How To Conduct Patrol-Level Interviews

I have assembled some useful information specifically tailored for the patrol officer conducting interviews and interrogations during the initial investigation.

Amaury Murgado Headshot

Photo: Vincent TarocPhoto: Vincent Taroc

Patrol officers deal with interviews and interrogations in a way that's unique among law enforcement first responders. These officers share one thing in common; they don't have the luxury of time. Once they get a call assigned to them, they must accomplish certain basic tasks which include securing the scene, conducting interviews and interrogations, and obtaining enough information for a written report. It's the nature of the beast for an initial investigation. Handle the call at your level of responsibility and move on to the next one.

Although there are no national standards for how long a patrol officer has to investigate a call for service, it's safe to say that most calls are handled in under an hour. Anything more than that usually requires calling out a follow-up investigator to continue to work the incident. Unlike a first responding officer, a follow-up investigator can usually take whatever time they feel is necessary in order to work the case to its logical conclusion.

Though the mission of a patrol officer is different than that of an investigator, you will find that when it comes to teaching interviews and interrogations, the material is often geared toward an investigator. When a patrol officer takes the same course, it's left up to them to pick and choose what is applicable to them in the field. That being said, I have assembled some useful information specifically tailored for the patrol officer during their initial investigation.

Interview or Interrogation

The goals of an interview are different than those of an interrogation. An interview can either be planned or spontaneous in nature. The goal of the interview is to obtain information from anyone having knowledge of the events or circumstances related to the incident you are investigating. Interviews are associated with victims, witnesses, and complainants.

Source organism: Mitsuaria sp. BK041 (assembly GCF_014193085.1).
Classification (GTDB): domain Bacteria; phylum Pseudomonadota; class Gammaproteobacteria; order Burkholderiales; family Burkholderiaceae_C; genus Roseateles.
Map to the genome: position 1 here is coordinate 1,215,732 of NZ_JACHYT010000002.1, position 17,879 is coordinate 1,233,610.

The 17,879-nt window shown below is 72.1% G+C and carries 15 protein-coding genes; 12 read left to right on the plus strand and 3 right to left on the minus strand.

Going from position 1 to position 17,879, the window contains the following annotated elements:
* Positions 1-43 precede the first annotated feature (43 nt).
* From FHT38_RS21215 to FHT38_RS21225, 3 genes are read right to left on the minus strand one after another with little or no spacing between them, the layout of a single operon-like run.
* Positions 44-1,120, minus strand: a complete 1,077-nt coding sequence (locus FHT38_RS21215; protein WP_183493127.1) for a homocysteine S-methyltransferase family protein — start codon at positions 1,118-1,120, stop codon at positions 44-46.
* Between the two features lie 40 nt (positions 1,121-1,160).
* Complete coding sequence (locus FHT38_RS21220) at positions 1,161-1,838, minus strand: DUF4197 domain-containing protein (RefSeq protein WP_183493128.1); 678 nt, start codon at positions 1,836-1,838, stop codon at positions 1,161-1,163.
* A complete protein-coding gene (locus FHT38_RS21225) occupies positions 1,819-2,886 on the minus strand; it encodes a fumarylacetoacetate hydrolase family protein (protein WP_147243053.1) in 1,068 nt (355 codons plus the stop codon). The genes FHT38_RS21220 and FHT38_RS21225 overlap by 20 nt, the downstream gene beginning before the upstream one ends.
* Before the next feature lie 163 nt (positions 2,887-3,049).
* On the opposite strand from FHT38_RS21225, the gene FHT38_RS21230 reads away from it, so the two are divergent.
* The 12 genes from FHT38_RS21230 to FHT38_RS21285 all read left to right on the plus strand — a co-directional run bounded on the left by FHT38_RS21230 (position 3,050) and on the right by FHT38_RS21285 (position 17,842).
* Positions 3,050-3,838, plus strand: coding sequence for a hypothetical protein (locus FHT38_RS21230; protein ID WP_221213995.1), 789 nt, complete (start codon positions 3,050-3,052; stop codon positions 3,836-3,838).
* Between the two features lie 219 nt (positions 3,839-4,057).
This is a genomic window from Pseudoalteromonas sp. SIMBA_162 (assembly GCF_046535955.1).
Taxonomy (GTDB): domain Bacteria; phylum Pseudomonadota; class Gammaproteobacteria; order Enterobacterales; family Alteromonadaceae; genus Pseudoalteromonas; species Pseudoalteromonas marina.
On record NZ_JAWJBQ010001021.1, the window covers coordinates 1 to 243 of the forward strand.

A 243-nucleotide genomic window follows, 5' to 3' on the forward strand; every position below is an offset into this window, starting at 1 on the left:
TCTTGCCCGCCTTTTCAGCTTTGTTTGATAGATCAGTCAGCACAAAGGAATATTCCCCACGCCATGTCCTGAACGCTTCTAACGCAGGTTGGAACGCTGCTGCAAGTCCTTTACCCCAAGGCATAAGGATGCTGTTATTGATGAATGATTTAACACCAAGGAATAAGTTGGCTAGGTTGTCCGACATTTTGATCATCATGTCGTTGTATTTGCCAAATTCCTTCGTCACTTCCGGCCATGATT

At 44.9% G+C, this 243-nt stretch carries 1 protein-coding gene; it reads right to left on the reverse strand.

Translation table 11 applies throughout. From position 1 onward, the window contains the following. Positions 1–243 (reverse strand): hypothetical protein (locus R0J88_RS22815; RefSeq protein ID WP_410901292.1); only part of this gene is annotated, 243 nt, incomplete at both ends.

An interrogation, on the other hand, is associated with suspects. The goal of an interrogation is to get critical information about the crime that occurred. Ideally when you interrogate the suspect, you end up with an admission or confession. An interrogation can be custodial or noncustodial and I would consider it the more formal of the two.

The purpose of interviews and interrogations is the same. They are done in order to collect information, confirm facts, and determine the specific events of the case. You use both at the appropriate times to fill in the blanks when it comes to who, what, when, where, why, and how questions. Your goals for using interviews and interrogation are to obtain the truth of what happened and take whatever measures necessary within the law.

Miranda Warnings

Cases are lost every year due to the mishandling of Miranda warnings. Every officer should be familiar with the Fifth Amendment to the United States Constitution which guarantees certain rights to those that are being interviewed and or interrogated. To violate these rights will not only trash the investigation but could lead to legal action against the officer. I have included some interview and interrogation specific case law that every officer should be familiar with for your review.

  1. Brown v. Mississippi, 297 U.S. 278 (1936): Use of force in obtaining a confession will make the resulting confession inadmissible.
  2. Escobedo v. Illinois, 378 U.S. 478 (1964): Refusal to honor the accused's request to consult with their attorney will make their statements inadmissible.
  3. Miranda v. Arizona, 384 U.S. 346 (1966): Whenever a person is taken into custody or deprived of their freedom in any significant way, they must be given specific warnings of their rights or any statements made will be inadmissible.
  4. Oregon v. Mathiason, 429 U.S. 492 (1977): Miranda warnings are not necessarily required unless there is some restriction of freedom that places the suspect in custody.